The Yukon government has rolled out a regulatory framework for midwifery, aiming for publicly-funded service in fall 2021.
The new Midwifery Regulation will license midwives to work and provide care in the Yukon after several years of advocacy and consultation. The regulations will launch on April 15.
The Yukon and Prince Edward Island are the last Canadian jurisdictions without regulated and publicly-funded midwifery. Without regulation, it can cost upwards of $2,000 for a home birth with a midwife.
After regulations are put into place, midwives will be hired on a salary model as employees of the Yukon government’s Department of Health and Social Services. A clinical manager will be the first to be hired, said Pat Living, department spokesperson.
Christina Kaiser, the interim president of the Community Midwifery Association of Yukon (CMAY), is currently the only practising midwife in the territory. She is licensed through her home country of Germany.
Kaiser told the News that the regulations are a positive step forward.
“Overall, it’s not bad, we’re happy that they’ve come through and we’re happy that we’re one step further,” Kaiser said.
The regulatory framework will serve as an outline for standards detailing the scope of midwifery in the territory. Those regulations are based on British Columbia’s framework.
“CMAY doesn’t have any problems with the regulations themselves … it is broad, which means that it is possible to have the full scope of midwifery in the Yukon, so that’s good,” she said.
Kaiser said she has some concerns with the suggested standards for midwifery, which will hopefully be ironed out before April 15.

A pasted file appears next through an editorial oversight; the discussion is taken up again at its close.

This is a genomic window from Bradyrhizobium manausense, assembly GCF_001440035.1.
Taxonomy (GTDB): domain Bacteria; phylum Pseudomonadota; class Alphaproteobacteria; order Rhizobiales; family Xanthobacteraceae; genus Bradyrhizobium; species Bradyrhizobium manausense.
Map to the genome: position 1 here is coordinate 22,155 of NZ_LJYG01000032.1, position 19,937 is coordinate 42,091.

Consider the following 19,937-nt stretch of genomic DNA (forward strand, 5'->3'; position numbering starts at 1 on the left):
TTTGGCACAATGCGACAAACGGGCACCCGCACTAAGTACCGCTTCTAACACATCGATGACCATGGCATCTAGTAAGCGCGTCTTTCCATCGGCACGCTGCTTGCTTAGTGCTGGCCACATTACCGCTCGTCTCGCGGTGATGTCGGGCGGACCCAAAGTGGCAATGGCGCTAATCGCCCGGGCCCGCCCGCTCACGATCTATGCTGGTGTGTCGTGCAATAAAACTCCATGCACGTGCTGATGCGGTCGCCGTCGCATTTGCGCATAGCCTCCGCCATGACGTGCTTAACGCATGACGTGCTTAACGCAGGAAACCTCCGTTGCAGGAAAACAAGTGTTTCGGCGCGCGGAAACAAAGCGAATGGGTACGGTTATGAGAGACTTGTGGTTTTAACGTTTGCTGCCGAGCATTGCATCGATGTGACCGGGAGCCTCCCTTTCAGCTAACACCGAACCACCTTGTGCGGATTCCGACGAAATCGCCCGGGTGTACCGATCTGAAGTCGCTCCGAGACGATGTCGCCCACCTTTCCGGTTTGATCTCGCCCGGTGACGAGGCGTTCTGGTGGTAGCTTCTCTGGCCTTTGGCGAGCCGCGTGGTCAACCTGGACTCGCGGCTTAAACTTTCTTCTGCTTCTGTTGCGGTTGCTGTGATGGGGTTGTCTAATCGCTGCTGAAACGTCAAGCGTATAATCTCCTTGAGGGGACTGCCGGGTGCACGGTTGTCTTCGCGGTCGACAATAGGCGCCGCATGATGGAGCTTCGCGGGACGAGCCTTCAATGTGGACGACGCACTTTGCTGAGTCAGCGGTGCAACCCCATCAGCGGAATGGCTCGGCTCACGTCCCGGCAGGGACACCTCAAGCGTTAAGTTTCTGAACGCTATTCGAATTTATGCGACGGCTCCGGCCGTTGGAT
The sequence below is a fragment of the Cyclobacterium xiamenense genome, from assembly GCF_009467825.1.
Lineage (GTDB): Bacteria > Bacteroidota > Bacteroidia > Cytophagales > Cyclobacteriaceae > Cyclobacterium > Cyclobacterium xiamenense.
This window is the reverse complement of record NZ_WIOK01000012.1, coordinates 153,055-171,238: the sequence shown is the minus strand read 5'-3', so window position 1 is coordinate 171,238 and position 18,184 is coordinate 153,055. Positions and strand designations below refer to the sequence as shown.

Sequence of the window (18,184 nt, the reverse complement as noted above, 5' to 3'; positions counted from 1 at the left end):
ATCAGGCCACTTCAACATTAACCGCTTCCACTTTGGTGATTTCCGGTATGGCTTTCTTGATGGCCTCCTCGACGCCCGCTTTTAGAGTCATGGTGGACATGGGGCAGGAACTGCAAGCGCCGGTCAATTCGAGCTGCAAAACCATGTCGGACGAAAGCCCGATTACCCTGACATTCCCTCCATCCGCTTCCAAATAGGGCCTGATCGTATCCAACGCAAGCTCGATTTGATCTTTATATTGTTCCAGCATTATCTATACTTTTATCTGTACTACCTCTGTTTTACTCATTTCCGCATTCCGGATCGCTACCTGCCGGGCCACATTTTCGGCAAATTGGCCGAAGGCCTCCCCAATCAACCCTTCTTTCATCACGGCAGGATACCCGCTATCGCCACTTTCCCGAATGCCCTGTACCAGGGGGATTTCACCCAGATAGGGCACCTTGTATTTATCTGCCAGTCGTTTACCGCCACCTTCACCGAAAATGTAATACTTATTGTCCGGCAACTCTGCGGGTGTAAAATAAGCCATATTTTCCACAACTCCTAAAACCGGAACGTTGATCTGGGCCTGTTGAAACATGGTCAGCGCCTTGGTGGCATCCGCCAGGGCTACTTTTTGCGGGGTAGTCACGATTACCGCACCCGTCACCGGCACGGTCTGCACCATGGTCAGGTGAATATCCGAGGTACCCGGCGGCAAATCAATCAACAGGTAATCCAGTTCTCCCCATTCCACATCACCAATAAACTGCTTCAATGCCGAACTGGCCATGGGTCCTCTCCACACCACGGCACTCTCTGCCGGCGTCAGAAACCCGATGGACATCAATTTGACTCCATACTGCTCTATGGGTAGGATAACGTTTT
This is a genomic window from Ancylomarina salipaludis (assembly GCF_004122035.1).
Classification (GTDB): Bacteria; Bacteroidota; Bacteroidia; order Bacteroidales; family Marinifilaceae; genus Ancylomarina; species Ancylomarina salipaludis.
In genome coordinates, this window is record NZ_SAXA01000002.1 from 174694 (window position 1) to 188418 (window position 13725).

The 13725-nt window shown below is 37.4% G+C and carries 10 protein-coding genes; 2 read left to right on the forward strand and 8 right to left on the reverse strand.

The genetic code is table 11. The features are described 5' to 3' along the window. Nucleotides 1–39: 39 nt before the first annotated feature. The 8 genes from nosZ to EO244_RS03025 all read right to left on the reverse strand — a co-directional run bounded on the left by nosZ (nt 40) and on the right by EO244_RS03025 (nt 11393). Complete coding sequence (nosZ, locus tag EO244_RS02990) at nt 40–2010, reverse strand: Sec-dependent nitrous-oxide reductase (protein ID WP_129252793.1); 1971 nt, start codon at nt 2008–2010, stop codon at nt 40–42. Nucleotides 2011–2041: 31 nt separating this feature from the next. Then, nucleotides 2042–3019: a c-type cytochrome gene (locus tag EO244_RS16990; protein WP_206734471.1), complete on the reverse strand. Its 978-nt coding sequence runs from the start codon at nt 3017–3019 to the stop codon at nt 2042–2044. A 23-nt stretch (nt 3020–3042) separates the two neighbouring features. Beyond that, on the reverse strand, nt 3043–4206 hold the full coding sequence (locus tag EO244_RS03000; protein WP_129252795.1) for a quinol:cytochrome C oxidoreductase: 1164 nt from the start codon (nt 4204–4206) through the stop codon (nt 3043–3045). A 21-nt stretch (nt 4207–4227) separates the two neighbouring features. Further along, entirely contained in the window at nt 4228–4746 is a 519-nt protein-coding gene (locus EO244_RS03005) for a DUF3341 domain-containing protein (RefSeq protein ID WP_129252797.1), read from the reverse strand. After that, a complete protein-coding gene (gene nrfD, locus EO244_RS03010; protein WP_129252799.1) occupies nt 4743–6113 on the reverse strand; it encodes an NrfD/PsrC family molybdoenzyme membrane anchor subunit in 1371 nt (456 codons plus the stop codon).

The first potential wrinkle is that Yukon midwives are “encouraged” to have hospital privileges but aren’t required to have them. Midwives without hospital privileges couldn’t shift their services to a hospital setting if required.
“The concern is that maybe it would be hard for us to get privileges, and that would be bad,” Kaiser said. “If midwives don’t have hospital privileges, they cannot really offer the full scope of midwifery care.”
That won’t be an issue if the process for obtaining hospital privileges isn’t obstructive, Kaiser explained.
The process of gaining hospital privileges will be decided by the Yukon Hospital Corporation (YHC), according to Living.
“We will be working with YHC and physicians to facilitate ensuring that midwives are able to apply for privileges,” Living said in an email.
“Throughout, we will be working with our health-care partners to ensure that Yukon midwives can work to full scope of practice.”
Kaiser also expressed concern that midwives won’t have access to registration before April 15. After April 15, only registered midwives will be able to practice in the territory.
“The concern is that there are other jurisdictions in Canada where there was a big time gap between the regulations and the actual midwives working in the system — like, years — and we definitely don’t want that here,” Kaiser said.
If that isn’t sorted quickly, the Yukon government could inadvertently eliminate midwifery in the territory until registration opens.
Community services spokesperson Bonnie Venton Ross told the News that applications will be available for midwives prior to April 15. Anyone interested in registering should contact the Professional Licensing and Regulatory Affairs branch at firstname.lastname@example.org.
The Yukon government is currently working with a midwifery advisory committee to nail down other details, including reviewing and adapting the standards, according to a press release.
Kaiser noted that the regulations are a big step, but much work is left to be done before full implementation.
“There’s a lot of people who have worked really hard on this for years,” Kaiser said. “This is great, but we’re not finished … we’re not there yet.”
Contact Gabrielle Plonka at email@example.com